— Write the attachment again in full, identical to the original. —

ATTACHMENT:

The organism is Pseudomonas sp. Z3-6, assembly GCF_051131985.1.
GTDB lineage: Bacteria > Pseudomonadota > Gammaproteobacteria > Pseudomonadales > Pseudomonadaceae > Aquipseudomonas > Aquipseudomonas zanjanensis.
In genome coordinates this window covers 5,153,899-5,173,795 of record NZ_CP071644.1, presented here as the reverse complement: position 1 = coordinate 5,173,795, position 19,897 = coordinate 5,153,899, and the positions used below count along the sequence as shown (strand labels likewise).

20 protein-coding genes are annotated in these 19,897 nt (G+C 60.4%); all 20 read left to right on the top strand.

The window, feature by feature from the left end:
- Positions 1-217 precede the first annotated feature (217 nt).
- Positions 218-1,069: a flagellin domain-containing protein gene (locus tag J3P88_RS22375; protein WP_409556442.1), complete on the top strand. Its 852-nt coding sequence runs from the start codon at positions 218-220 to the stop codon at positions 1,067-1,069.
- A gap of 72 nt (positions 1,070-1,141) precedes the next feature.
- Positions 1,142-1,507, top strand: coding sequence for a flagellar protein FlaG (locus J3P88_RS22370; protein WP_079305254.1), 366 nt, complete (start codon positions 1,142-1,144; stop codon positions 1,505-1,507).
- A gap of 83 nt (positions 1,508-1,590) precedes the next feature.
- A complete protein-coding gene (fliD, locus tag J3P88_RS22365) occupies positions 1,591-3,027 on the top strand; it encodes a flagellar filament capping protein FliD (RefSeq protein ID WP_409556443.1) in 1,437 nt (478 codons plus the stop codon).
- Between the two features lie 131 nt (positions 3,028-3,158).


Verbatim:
The organism is Pseudomonas sp. Z3-6, assembly GCF_051131985.1.
GTDB lineage: Bacteria > Pseudomonadota > Gammaproteobacteria > Pseudomonadales > Pseudomonadaceae > Aquipseudomonas > Aquipseudomonas zanjanensis.
In genome coordinates this window covers 5,153,899-5,173,795 of record NZ_CP071644.1, presented here as the reverse complement: position 1 = coordinate 5,173,795, position 19,897 = coordinate 5,153,899, and the positions used below count along the sequence as shown (strand labels likewise).

20 protein-coding genes are annotated in these 19,897 nt (G+C 60.4%); all 20 read left to right on the top strand.

The window, feature by feature from the left end:
- Positions 1-217 precede the first annotated feature (217 nt).
- Positions 218-1,069: a flagellin domain-containing protein gene (locus tag J3P88_RS22375; protein WP_409556442.1), complete on the top strand. Its 852-nt coding sequence runs from the start codon at positions 218-220 to the stop codon at positions 1,067-1,069.
- A gap of 72 nt (positions 1,070-1,141) precedes the next feature.
- Positions 1,142-1,507, top strand: coding sequence for a flagellar protein FlaG (locus J3P88_RS22370; protein WP_079305254.1), 366 nt, complete (start codon positions 1,142-1,144; stop codon positions 1,505-1,507).
- A gap of 83 nt (positions 1,508-1,590) precedes the next feature.
- A complete protein-coding gene (fliD, locus tag J3P88_RS22365) occupies positions 1,591-3,027 on the top strand; it encodes a flagellar filament capping protein FliD (RefSeq protein ID WP_409556443.1) in 1,437 nt (478 codons plus the stop codon).
- Between the two features lie 131 nt (positions 3,028-3,158).